Today is my Friends and Family group at Edinburgh's Maggies Centre. Every Tuesday morning friends and family of those affected by cancer meet to talk.

I've been through a lot with this group.

As a newbie, I felt that I was intruding. Back in April, there I was, the ex partner. W and I were still hardly speaking. We'd finished the arguments about child access and money, but there was still a chill in the air. Officially he'd only told me because I was the cherub's mum.

Officially I only joined the group because I was looking to help the cherub.
Looking back though, anyone could see that I was disproportionately upset by the news. But there I was in a circle of people who really were affected, sons and daughters in remission or diagnosed, brothers and husbands diagnosed. I felt like a fraud.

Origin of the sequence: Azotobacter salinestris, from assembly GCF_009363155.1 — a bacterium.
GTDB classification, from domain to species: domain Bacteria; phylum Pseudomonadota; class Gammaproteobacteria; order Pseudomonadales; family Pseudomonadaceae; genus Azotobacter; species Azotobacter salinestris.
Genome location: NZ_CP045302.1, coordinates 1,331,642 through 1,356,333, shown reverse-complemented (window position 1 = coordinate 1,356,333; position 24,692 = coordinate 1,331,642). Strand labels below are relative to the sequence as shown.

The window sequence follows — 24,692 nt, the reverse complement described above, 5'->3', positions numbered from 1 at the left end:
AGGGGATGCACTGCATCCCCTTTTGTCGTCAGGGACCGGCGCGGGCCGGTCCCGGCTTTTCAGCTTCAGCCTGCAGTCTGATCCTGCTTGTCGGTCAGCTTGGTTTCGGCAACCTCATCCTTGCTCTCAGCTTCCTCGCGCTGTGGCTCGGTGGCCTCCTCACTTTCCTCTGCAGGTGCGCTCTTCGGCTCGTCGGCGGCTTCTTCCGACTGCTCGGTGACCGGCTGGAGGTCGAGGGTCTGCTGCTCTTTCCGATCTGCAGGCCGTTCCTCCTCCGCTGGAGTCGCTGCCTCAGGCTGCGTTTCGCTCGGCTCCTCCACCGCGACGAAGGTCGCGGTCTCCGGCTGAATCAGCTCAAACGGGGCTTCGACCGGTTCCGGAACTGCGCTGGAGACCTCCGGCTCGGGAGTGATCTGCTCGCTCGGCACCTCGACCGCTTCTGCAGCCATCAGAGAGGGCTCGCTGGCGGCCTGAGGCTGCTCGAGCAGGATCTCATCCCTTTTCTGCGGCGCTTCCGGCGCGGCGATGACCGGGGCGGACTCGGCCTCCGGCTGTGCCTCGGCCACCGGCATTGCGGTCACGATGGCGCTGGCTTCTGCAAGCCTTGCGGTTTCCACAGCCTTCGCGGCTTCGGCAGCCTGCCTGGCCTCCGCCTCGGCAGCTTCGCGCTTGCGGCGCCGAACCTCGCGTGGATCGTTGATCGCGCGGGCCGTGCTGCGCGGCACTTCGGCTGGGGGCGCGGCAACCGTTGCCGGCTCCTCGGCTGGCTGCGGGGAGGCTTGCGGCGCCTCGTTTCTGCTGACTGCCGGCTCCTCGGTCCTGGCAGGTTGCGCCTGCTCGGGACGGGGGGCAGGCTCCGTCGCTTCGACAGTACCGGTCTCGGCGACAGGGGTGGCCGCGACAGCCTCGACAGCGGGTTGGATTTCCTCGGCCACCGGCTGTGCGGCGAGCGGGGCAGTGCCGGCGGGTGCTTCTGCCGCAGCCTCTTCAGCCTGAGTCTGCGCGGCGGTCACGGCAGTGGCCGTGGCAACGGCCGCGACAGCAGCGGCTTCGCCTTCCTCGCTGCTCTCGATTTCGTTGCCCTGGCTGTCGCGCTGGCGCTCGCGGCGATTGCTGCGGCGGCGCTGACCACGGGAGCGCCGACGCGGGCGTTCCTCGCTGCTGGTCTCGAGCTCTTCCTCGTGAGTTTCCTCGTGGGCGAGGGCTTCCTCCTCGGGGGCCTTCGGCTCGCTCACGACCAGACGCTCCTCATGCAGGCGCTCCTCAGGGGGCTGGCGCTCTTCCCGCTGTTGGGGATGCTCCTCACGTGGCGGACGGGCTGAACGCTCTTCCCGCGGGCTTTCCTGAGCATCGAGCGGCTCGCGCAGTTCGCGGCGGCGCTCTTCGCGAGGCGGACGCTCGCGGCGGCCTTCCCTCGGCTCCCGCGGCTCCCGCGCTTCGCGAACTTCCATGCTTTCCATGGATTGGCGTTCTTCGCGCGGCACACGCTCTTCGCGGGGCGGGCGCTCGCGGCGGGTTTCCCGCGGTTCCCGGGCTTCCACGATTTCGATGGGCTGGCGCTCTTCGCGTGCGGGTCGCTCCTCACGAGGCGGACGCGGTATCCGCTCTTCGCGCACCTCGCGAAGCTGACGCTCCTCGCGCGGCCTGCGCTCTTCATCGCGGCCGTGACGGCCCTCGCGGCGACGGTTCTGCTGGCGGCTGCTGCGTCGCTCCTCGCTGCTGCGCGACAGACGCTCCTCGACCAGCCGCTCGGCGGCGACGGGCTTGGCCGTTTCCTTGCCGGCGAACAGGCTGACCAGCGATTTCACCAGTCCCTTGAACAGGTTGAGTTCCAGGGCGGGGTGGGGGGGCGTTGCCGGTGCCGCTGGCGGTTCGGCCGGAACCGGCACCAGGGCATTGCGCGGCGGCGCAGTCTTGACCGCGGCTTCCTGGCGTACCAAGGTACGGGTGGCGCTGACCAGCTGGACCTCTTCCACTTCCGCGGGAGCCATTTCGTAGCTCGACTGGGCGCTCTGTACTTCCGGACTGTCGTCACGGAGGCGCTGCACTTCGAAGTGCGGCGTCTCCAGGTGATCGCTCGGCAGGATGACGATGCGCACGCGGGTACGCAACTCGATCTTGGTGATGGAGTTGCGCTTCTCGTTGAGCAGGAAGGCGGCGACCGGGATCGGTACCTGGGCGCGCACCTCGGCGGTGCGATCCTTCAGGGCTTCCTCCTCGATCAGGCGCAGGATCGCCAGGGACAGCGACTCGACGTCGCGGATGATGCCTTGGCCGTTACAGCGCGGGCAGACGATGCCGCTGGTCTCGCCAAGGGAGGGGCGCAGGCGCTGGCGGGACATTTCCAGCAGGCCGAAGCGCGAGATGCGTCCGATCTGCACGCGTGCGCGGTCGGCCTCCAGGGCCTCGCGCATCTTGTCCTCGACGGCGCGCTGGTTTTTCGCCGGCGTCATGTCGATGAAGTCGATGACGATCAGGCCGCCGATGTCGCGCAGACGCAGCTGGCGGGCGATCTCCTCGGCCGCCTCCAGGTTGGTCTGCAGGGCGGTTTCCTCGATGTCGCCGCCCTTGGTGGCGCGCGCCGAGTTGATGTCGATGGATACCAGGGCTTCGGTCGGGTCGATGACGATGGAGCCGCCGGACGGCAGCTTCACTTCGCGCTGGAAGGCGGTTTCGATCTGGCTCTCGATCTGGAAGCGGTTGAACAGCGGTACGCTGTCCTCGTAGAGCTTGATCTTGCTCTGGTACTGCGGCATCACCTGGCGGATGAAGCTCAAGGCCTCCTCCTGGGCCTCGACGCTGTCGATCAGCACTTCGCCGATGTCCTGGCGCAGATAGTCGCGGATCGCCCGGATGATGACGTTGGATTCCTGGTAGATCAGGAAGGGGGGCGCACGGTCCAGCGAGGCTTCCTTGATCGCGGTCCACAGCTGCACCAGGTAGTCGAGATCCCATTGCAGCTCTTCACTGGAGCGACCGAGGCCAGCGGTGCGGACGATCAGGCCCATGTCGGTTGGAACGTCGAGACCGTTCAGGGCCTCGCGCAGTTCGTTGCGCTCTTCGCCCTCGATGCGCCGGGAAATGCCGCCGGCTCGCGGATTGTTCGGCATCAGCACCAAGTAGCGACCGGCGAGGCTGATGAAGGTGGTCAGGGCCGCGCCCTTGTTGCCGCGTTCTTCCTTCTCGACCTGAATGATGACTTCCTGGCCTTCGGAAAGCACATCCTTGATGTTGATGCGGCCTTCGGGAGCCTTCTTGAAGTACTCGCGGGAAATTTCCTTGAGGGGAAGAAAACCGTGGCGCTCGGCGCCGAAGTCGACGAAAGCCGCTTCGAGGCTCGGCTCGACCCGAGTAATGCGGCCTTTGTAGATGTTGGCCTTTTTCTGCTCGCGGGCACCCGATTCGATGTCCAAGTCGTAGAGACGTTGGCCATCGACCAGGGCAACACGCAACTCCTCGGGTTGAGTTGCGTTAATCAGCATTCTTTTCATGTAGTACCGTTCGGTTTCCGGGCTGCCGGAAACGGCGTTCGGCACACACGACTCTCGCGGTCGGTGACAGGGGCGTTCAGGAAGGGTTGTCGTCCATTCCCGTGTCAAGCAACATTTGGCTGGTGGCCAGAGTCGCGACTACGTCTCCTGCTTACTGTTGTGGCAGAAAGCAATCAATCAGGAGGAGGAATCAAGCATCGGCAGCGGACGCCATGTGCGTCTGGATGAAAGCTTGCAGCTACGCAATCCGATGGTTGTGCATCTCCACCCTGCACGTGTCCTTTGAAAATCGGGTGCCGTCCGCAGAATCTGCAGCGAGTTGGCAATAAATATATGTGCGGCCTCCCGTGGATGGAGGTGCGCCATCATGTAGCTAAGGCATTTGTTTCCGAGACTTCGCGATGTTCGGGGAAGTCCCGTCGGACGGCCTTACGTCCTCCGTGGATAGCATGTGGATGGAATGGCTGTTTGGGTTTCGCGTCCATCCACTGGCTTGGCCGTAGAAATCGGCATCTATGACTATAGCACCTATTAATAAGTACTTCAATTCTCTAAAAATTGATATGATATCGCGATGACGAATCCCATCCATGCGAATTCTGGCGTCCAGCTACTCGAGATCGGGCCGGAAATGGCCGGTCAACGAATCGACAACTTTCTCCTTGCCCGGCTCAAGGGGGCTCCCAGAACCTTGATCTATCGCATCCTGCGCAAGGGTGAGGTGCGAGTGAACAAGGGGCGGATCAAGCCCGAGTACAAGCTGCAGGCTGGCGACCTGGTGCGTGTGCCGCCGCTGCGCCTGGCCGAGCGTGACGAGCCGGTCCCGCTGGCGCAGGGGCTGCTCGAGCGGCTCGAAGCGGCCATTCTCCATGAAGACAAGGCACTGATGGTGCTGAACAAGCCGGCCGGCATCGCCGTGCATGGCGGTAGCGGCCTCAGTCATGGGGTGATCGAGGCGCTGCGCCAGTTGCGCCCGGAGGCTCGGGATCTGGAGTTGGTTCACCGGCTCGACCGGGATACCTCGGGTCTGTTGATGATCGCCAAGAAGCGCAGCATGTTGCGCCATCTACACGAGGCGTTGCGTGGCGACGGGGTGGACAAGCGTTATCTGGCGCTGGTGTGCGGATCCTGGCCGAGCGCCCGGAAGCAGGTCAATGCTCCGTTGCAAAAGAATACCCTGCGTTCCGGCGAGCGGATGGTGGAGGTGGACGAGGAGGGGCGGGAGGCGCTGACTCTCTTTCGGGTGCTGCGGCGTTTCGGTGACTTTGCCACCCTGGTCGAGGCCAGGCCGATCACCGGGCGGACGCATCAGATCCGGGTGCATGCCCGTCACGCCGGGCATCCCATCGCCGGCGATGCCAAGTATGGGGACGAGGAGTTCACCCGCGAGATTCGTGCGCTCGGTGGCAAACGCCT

By July I was a fully fledged member of the group. The speed of W's cancer, and our reconciliation, meant that I was now up to speed on the technical language of diamorphine, drivers, community equipment services yadda yadda yadda. By the end of July there were signs of tears.

By August I was a senior member of the group. I was on out ahead there. Other members' sufferers were still at early stages; but there was W losing the power of his legs, needing ever increasing amounts of drugs around the clock, writing his last letter to the Cherub, making plans to sell of his car to pay for his funeral. And I was losing patience with the junior members of that group, who could moan about the term "remission" being meaningless, it's not meaningless - it means you'll see Christmas!

And now it's Tuesday again, and I'm not sure that I haven't graduated completely from this group. I may at least be unfit for their company.
I'm past the wheelchair-access discussions, and chemo side effects debates. I've gone on to what the body bag looks like as it's wheeled out of your front door. I've done the holding hands through the last days, talking, and talking and talking in the sheer blind faith that some of what I'm saying can be heard.

I've hugged the body.

I'm not sure it's a good idea I go to this group. They really don't need to know what could be ahead.